Using a Concave Mirror to focus Radiation

Objective
• Students will demonstrate the ability to explain how different forms of electromagnetic radiation can be focused using a concave mirror, and how HST's mirror functions.

Engage
Ask students why we use telescopes to study the universe. Answers may center on the power of various telescopes and their ability to show distant objects close up. Tell students that while telescopes do give us visually magnified images of distant objects, this isn't really their main function.

Explore/Explain
Explain that astronomers learn about objects in space by studying and analyzing the radiation that comes to us from these objects. The more radiation an astronomer can collect from an object, the more he or she can learn about that object because radiation is the carrier of information. So, really, astronomers are not as interested in the power of a telescope as in how much visible light and other radiation the telescope can collect and concentrate for study. This amount is usually far greater than can be achieved with the human eye alone. In this Activity, students will be able to calculate how much more radiation the HST can concentrate for study than can their own unaided eyes. They will see how a concave mirror, like that in the HST, focuses or concentrate radiation.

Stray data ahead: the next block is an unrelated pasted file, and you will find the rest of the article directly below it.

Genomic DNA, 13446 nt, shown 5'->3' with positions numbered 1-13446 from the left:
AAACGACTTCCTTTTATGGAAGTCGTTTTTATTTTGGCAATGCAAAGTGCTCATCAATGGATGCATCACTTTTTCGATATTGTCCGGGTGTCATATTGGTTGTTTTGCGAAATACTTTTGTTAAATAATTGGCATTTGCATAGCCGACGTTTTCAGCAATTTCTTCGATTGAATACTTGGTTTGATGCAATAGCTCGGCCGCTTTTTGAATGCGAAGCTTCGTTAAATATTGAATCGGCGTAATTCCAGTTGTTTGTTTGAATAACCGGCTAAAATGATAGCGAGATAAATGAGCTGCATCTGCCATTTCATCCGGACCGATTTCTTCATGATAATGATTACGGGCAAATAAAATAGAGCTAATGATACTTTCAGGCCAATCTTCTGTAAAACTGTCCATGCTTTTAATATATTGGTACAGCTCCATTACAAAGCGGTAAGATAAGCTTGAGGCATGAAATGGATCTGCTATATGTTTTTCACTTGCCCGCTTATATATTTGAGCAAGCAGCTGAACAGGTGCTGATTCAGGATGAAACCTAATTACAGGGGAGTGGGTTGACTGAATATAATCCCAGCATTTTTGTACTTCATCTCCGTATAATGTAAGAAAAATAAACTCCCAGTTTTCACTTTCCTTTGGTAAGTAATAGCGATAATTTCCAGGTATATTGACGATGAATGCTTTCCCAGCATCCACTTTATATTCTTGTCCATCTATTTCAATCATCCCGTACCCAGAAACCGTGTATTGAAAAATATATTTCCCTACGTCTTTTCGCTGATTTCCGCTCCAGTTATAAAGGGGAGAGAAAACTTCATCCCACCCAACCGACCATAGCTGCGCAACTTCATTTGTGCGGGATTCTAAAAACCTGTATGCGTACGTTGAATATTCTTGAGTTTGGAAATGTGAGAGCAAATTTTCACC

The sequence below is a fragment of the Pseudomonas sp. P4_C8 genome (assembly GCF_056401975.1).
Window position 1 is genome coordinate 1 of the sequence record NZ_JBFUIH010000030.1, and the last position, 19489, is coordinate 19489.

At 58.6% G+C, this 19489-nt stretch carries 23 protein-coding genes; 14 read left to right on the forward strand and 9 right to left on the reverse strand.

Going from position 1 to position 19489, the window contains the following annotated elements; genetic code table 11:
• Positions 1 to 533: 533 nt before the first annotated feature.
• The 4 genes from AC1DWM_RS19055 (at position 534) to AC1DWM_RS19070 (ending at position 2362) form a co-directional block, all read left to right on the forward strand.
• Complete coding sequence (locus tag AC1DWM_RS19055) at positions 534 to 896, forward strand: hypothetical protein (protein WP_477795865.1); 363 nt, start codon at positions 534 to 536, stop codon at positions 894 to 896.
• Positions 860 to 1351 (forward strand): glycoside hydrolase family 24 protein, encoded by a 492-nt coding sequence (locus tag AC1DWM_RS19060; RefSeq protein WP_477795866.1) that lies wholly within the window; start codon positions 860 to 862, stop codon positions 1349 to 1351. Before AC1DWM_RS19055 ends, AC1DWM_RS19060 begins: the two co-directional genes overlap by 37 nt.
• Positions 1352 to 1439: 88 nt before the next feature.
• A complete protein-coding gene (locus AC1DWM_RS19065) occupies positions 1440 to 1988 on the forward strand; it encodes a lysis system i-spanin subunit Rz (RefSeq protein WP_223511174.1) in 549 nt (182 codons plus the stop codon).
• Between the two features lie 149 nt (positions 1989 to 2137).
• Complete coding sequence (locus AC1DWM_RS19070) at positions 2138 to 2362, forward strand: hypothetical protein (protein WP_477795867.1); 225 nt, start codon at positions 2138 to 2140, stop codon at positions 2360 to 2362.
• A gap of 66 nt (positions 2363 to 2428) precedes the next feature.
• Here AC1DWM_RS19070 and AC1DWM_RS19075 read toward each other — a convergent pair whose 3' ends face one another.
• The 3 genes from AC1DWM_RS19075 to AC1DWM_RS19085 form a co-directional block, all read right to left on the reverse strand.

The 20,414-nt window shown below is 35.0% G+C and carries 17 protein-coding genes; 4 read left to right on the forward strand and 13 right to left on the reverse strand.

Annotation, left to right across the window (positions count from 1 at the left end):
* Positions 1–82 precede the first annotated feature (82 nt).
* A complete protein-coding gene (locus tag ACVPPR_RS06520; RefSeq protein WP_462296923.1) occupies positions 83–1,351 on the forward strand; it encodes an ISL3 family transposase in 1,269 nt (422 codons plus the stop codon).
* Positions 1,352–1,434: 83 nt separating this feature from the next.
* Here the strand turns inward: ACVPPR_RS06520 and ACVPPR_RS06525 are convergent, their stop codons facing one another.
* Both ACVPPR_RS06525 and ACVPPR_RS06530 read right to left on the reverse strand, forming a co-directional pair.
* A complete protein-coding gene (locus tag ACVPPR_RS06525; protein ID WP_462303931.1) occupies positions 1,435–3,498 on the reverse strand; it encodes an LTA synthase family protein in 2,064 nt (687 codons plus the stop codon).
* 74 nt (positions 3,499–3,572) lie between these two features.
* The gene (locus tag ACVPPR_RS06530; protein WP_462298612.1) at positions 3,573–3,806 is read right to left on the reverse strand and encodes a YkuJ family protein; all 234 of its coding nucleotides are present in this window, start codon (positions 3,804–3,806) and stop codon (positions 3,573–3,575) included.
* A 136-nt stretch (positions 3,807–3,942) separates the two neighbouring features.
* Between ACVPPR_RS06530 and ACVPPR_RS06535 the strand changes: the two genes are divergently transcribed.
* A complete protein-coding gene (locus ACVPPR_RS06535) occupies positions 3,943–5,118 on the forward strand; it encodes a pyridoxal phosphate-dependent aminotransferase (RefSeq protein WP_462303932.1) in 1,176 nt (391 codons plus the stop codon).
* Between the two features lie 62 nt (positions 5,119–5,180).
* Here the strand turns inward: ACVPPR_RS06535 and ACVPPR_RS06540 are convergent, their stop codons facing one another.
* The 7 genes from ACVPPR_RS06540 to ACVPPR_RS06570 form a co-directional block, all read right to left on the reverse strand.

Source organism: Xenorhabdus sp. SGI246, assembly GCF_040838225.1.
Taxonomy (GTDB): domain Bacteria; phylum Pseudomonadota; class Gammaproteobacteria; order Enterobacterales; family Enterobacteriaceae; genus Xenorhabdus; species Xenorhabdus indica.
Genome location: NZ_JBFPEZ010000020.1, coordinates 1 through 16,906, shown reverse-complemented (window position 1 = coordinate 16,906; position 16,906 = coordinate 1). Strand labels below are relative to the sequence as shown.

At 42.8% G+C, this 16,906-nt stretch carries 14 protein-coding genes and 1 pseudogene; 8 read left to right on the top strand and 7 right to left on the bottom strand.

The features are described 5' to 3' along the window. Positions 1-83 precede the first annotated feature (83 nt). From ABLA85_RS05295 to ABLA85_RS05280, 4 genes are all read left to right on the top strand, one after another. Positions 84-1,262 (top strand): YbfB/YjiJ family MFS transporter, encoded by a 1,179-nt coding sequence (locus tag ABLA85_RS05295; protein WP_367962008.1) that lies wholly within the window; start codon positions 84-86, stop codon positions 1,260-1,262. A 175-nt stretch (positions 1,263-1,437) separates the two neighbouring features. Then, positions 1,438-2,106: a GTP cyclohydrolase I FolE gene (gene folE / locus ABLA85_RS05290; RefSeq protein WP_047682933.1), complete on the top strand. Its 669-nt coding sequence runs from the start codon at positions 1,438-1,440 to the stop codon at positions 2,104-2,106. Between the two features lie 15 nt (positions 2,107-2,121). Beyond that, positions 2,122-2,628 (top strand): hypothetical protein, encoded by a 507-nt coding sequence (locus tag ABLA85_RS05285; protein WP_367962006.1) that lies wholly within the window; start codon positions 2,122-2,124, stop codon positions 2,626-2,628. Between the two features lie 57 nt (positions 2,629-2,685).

Materials
For use in demonstrations by the teacher:
• concave mirror
• candle or other small, bright light source
• thermometer and/or the heat-sensitive paper
• source of Ultra Violet radiation
• piece of tracing paper or wax paper
• electric space heater
• small jar of fluorescent luminous paint or the UV-sensitive beads

Procedure
Sketch on the chalkboard how a concave mirror focuses radiation using a simple ray tracing diagram, as shown above. Explain that the HST's primary mirror is curved like the drawing on the board, and like the demonstration mirror you have acquired for this activity.

Proceed with one or more of the demonstrations below.

1. Focusing Visible Light
Darken the classroom as much as possible. Light the candle or other small, bright source of light and place it several feet away from the mirror. Hold the mirror in one hand and the piece of tracing or wax paper in the other. Adjust the position of the mirror and paper until the candle flame or other light source is focused on the paper for the class to see.